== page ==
USC did not impress much in its home opener versus the University of Virginia. The offense struggled most of the evening and the defense played well only in spurts. I suspect that with a new coach in Mike London at Virginia it was difficult to prepare for the style of offense and defense that the Cavaliers would play. It was significantly different from the squad that USC faced in 2008 in all dimensions. Lingering thoughts from the easy 52-8 victory in 2008 may have been in some players minds as well.
Regardless of the outcome one thing I did take out of the game was that the USC defense once again struggled defending the basic power game. Stanford ran the off tackle power play at will again and again versus USC last season. Oregon ran their inside zone game and gashed the Trojan defense with the counter play as well.
The Virginia rush attack kept USC off balance most of the evening and found more success than I had expected. Virginia ran some one back sets that were in the standard inside zone family of plays. Those plays did not generate much success from what I saw. The Cavaliers found much more success with their version of the off tackle power play, the counter play, and a version of USC’s old student body right with both guards and the full back pulling. (Click here for the video of the plays.)
There are multiple versions of each of these plays and power and counter can look virtually identical when using the back side guard and fullback as the lead blockers. Virginia seemed to run the power play to the strong side and the counter play weak. Stanford runs power from under center while Oregon runs the counter play out of the shotgun. I put the dozen or so Virginia power family of plays into a 3 minute video for review for interested parties in the video link up above. Stopping these types of plays will be a major key point for USC heading into the Oregon and Stanford games. On a positive note the USC defense did defend the power plays better as the game wore on. Most of the damage was done in the first 2 quarters. Several were shut down in the 3rd quarter and Virginia did not run any in the 4th quarter late in the game.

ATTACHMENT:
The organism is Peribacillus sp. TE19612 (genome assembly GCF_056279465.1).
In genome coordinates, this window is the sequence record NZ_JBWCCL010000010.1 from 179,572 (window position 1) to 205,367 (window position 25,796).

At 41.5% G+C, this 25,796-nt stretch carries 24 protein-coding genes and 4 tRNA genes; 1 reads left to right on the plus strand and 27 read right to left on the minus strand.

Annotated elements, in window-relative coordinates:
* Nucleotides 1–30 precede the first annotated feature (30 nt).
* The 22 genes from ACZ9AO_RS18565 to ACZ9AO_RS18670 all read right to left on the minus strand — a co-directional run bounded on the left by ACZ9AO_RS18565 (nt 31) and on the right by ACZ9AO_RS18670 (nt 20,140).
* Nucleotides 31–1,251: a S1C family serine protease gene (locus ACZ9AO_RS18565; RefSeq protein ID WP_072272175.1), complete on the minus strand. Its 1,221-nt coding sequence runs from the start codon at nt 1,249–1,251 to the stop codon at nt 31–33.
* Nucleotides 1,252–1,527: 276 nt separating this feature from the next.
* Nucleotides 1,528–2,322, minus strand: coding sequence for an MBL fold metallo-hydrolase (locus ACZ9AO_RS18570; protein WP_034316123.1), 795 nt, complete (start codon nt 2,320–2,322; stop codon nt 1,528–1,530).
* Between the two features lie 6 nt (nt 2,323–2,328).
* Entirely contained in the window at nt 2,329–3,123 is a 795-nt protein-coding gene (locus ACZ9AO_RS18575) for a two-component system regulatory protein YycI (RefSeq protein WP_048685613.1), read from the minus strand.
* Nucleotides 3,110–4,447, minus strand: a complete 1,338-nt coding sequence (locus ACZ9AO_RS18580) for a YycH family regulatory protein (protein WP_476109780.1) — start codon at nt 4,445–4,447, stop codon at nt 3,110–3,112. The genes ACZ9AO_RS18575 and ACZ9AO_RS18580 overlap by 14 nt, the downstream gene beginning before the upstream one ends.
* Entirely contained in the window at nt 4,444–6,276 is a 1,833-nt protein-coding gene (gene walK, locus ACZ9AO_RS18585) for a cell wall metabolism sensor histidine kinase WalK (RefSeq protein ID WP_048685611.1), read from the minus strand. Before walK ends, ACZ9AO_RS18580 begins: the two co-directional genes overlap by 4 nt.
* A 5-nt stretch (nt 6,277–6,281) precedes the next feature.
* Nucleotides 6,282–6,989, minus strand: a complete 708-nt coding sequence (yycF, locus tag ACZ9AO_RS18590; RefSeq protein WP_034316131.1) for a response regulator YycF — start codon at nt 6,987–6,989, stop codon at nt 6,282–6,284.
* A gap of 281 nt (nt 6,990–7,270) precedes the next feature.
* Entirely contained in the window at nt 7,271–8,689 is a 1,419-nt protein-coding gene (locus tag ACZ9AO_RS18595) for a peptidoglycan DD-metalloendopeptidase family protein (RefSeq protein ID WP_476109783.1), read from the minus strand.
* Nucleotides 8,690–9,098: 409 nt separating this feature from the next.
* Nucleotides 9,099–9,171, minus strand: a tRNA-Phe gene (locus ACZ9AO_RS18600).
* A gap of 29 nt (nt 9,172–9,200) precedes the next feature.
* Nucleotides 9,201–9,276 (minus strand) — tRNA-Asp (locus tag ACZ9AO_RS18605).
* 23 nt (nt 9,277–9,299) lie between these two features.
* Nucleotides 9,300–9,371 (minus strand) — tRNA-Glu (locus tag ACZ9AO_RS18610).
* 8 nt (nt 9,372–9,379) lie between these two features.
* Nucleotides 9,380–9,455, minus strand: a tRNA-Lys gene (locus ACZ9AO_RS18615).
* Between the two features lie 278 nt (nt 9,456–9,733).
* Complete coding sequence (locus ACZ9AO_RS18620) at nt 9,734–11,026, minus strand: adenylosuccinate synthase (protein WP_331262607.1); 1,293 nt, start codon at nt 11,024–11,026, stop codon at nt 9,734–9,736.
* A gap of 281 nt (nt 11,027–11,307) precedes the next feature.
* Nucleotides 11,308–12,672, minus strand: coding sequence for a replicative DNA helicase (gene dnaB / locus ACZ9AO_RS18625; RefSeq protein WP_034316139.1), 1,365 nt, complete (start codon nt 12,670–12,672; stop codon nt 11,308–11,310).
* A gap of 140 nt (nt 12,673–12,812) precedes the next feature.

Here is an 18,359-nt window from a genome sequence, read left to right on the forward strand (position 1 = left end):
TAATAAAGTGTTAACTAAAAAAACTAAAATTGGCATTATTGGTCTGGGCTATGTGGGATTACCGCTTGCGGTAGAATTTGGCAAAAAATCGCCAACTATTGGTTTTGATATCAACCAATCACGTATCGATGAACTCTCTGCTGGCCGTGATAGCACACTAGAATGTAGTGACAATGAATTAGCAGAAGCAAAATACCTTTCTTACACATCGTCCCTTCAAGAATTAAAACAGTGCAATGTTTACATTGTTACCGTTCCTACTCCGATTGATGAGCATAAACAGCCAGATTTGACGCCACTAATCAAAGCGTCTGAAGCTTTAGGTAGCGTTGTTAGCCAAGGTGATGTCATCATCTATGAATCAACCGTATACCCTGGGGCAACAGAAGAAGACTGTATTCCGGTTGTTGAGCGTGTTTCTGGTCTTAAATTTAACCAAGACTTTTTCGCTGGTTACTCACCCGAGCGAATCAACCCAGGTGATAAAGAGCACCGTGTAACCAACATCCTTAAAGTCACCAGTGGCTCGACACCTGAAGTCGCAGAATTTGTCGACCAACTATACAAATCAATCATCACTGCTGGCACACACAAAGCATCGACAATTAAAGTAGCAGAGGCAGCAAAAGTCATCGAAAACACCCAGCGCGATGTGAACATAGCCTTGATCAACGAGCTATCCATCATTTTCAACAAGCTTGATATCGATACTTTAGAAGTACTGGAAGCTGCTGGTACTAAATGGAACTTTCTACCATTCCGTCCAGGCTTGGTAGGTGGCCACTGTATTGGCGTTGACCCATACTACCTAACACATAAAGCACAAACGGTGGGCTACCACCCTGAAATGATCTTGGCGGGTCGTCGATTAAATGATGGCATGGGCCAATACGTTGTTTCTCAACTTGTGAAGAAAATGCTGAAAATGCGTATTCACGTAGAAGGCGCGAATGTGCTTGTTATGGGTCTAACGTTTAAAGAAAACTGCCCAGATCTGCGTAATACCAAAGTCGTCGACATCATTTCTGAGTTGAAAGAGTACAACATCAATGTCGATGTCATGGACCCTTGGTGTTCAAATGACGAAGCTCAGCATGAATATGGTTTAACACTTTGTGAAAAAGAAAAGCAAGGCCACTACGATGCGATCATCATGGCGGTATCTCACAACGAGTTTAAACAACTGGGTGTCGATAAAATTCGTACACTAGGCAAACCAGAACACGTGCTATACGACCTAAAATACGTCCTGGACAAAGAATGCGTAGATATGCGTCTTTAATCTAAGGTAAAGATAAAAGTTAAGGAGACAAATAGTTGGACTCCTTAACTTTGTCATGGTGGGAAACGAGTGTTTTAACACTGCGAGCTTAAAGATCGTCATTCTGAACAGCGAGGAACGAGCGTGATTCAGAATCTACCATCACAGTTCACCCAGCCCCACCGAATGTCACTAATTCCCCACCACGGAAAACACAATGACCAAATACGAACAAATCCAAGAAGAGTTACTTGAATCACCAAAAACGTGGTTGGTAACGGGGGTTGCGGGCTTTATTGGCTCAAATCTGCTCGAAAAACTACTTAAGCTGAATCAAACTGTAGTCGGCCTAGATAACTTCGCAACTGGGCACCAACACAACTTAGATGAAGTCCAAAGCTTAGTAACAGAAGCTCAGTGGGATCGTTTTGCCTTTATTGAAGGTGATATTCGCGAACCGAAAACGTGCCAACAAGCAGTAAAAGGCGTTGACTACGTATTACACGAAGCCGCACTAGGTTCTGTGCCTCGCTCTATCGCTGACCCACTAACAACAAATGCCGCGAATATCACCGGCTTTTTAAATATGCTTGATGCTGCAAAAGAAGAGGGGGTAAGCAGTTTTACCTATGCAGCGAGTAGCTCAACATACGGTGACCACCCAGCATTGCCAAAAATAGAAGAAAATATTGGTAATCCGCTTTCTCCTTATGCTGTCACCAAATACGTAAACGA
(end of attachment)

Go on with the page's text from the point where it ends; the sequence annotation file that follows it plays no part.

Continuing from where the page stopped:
Below here is a graphic of the general power play that Steve Sarkisian detailed in his 2009 Nike Coach of the year clinic. The blocking schemes change depending up on the front faced (over or under) so don’t get too caught up in the details. Both power and counter feature a backside pulling guard and one more pulling player either the full back or a H-back. The power plays seeks to double team the 5 technique DE versus the under front which is normally what USC aligns in versus an I formation in 21 personnel. In addition to the double team block the guard and fullback lead up on the linebacker and the strong safety. Here is one example versus and under front:
Note: UW Head Coach Steve Sarkisian details some points about the play in this file (click here for a pdf of the explanation).
Here is an example using the sideline view of one of the Virginia power plays that gained considerable yardage in images. LB’s Kennard and Morgan were slow to read the play and it bounced all the way outside into the D gap.
The University of Minnesota will also probably test USC with their version of the power play which is an A gap power play and not just an off tackle C or D gap power play. Here is a diagram of their favorite run play versus an over front from Coach Tim Brewster’s 2009 Nike Coach of the Year Clinic. Click here for several pages of explanation in a pdf file.